Do Calcium Supplements Increase Cardiovascular Mortality?

Darrell Hulisz, PharmD

Disclosures

February 21, 2013

Question

What is the significance of reports of adverse cardiac outcomes associated with calcium supplements?

Response from Darrell Hulisz, PharmD
Associate Professor, Case Western Reserve University School of Medicine; Clinical Specialist in Family Medicine, University Hospitals, Case Medical Center, Cleveland, Ohio

It is well established that consumption of calcium-rich foods or calcium supplementation can help prevent osteopenia and osteoporosis, especially in postmenopausal women.[1,2] Consequently, calcium supplements are widely used to combat estrogen- and age-related declines in bone mineral density, especially in those with a diet deficient in calcium-rich foods. A few studies have shown an inverse correlation of dietary calcium intake on hypertension and stroke,[3,4,5] leading some to speculate that calcium supplementation might reduce cardiovascular disease (CVD).

However, studies examining the effect of calcium intake on cardiovascular mortality do not support the hypothesis that high calcium intake decreases cardiovascular mortality.[6,7,8] Moreover, recent meta-analysis data suggest that high calcium intake might increase the risk for myocardial infarction (MI).[9,10] It is uncertain exactly how calcium supplements work to increase MI risk, but calcium supplements can accelerate vascular calcification and increase mortality in patients with renal failure.[11,12] Increased vascular calcification, especially within coronary arteries, would be expected to increase CVD event rates.

Current guidelines suggest that most adults should receive between 1000 mg and 1200 mg of elemental calcium daily.[2] Individuals who consume a healthy diet, rich in dairy products and calcium-fortified foods, should reach these thresholds. Such individuals who are vitamin D sufficient may not benefit from taking calcium supplements for osteoporosis prevention. Serum calcium levels would increase acutely with supplement intake to a greater degree than that seen with dietary calcium ingestion. A positive correlation exists between serum calcium levels and vascular calcification.[13]

This potential adverse association between high calcium intake and MI is receiving national media attention because of the recent Heidelberg cohort of the European Prospective Investigation into Cancer and Nutrition study (EPIC-Heidelberg).[14] The EPIC-Heidelberg study aimed to prospectively evaluate the associations of dietary calcium intake and calcium supplementation with MI, stroke risk, and overall CVD mortality.[14] This observational cohort study (N = 23,980) collected extensive food intake data as well as calcium supplement use. It should be noted that exact calcium supplement dosages, formulations, and salt forms were not reported for most patients. Data on 354 MI cases, 260 stroke cases, and 267 CVD deaths were documented over an 11-year period. A large number of potential confounding variables were adjusted for, but a detailed description of study methods are beyond the scope of this article. The results indicated that calcium supplement users experienced a statistically significant increase in MI risk when compared with those who did not use any supplements. The hazard ratio was reported at 1.86, with a 95% confidence interval of 1.17-2.96. No statistically significant association was found between calcium supplementation and either stroke risk or overall CVD mortality.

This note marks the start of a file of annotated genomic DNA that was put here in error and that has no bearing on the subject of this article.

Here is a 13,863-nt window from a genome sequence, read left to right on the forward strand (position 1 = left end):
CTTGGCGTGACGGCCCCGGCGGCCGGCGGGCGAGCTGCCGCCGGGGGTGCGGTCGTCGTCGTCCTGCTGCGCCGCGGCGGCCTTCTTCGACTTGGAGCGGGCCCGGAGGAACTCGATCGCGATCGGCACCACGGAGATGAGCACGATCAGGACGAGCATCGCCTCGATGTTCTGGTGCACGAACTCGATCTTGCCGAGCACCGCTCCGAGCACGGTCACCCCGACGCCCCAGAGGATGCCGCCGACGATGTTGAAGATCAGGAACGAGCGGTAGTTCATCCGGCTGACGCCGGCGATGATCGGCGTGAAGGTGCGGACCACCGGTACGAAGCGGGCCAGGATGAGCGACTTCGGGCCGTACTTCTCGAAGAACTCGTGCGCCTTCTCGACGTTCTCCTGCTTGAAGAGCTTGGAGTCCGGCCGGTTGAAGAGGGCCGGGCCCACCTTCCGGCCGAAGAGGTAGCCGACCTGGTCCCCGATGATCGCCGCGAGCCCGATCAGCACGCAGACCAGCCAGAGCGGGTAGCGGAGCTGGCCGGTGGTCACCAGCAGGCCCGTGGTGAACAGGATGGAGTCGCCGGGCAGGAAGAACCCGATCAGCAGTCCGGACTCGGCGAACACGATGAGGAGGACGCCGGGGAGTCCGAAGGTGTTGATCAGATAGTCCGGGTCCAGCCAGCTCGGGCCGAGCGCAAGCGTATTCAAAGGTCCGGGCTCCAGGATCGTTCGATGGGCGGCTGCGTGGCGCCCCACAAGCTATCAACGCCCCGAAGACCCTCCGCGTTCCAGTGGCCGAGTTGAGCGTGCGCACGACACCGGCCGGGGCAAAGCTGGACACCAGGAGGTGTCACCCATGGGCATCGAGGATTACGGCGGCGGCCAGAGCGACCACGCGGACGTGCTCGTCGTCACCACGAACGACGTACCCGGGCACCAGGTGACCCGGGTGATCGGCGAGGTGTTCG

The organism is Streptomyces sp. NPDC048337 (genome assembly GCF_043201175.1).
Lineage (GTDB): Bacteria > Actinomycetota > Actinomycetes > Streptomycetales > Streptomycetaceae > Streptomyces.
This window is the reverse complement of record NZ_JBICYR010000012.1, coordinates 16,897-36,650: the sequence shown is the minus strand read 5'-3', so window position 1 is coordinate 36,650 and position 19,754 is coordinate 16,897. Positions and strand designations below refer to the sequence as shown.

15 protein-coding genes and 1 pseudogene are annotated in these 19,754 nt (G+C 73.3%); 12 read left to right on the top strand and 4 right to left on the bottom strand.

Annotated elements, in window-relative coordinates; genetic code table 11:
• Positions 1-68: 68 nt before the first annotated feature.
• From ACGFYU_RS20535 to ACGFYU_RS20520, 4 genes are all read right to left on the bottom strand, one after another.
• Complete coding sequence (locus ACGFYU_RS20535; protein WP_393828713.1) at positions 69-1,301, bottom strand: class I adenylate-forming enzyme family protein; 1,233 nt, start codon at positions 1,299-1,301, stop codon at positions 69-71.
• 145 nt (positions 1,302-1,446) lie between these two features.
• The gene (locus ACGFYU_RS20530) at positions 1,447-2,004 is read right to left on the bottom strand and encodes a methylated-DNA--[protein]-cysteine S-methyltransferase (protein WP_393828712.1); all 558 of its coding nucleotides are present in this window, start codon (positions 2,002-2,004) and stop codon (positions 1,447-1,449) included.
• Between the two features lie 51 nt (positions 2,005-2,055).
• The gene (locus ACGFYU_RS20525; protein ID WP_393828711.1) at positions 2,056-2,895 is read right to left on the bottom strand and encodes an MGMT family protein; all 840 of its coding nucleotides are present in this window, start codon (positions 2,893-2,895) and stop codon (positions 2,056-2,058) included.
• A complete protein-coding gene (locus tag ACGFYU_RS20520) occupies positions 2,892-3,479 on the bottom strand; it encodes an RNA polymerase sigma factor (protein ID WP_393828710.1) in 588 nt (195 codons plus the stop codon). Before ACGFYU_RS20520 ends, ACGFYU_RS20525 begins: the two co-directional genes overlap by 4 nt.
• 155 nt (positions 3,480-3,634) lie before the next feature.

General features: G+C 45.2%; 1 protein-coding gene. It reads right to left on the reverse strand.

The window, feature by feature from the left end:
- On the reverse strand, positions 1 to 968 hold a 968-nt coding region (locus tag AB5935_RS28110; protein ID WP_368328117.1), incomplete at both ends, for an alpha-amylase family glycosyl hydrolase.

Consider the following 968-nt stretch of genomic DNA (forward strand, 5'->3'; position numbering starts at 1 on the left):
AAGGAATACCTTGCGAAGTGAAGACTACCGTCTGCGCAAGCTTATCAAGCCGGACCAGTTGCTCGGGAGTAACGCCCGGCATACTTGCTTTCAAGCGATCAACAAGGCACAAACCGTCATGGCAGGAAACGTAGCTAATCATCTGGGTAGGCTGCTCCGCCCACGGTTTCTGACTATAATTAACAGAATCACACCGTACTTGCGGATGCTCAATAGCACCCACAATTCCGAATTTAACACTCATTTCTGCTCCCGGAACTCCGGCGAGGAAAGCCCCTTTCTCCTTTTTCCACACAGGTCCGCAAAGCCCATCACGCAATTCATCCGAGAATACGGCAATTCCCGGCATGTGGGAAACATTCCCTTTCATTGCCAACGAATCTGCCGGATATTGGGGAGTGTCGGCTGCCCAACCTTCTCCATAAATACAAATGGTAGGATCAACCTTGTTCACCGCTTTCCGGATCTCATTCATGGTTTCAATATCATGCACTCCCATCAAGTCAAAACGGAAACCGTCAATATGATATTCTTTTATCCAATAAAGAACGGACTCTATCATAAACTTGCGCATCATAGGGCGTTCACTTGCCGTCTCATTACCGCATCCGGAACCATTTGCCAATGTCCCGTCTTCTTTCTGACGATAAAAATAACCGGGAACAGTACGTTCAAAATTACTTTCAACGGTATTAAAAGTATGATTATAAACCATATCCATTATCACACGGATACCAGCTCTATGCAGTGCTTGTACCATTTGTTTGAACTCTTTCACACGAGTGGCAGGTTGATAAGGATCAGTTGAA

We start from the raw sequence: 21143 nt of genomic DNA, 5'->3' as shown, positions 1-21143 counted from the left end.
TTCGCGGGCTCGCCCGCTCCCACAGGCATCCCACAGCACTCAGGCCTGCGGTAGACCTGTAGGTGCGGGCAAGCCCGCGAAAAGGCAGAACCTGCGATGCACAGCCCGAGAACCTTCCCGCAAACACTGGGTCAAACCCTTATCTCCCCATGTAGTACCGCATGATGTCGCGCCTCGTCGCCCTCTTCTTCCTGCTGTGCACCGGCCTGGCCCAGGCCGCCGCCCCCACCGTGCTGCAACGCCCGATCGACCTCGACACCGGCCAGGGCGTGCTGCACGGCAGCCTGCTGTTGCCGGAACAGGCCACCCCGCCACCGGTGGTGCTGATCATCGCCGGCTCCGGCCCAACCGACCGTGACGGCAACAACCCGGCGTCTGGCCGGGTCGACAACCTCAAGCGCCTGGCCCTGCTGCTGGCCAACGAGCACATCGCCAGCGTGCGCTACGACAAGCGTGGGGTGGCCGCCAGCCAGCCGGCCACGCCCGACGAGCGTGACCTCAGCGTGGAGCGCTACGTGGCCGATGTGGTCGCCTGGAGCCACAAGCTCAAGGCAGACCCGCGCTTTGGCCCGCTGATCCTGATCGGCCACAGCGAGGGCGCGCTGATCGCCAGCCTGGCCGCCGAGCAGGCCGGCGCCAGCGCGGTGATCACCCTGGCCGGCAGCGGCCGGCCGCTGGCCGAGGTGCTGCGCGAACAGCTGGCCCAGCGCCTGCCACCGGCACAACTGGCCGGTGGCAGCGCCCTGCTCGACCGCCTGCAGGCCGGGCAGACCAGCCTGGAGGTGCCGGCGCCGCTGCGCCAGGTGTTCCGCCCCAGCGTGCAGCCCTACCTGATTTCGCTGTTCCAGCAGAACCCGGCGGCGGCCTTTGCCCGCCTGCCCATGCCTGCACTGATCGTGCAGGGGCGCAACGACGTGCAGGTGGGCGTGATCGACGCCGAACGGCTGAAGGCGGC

The findings from this observational study should be interpreted with caution because they do not provide evidence for a causal link between calcium supplements and MI. However, this study does suggest that increasing dietary calcium intake might not confer significant cardiovascular benefits, while calcium supplements, which might raise MI risk, should be consumed with greater caution than previously warranted. Perhaps greater caution should be advised in vitamin D-sufficient patients with an adequate dietary calcium intake not to exceed the recommended 1000-1200 mg daily intake.

The latest finding to shed light on this topic was a National Institutes of Health trial that prospectively enrolled 388,229 men and women.[15] Participants recorded their daily food composition and intake over 1 year, including use of multivitamins, calcium-containing antacids, and calcium supplements. Mean follow-up time was 12 years, with 7904 CVD deaths reported in men and 3874 reported in women. After adjusting for CVD risk factors, supplemental calcium (1000 mg daily vs no calcium supplementation) was associated with a 19% increase in CVD death, including heart disease death in men but not in women. Cerebrovascular mortality was not increased with calcium supplements in either men or woman. It is important to note that high intake of supplemental calcium, not dietary calcium, was associated with the excess risk for CVD death in men.

Calcium supplements should be reserved for patients who, through careful dietary history, do not consume adequate amounts of calcium, unless otherwise clinically indicated. Perhaps the sage advice of getting one's vitamins and minerals primarily from dietary sources applies here too, at least for a majority of patients. Given the recent finding that calcium supplements may increase CVD mortality in men, the consumption of calcium-rich foods, such as low-fat dairy products, beans, and green leafy vegetables, may be preferred over calcium supplements in men, unless otherwise clinically indicated. Future prospective, randomized, controlled trials should clarify whether calcium supplements actually cause MI or alter stroke risk or CVD mortality.

Acknowledgement: The author wishes to thank Carina Haught for providing technical assistance.

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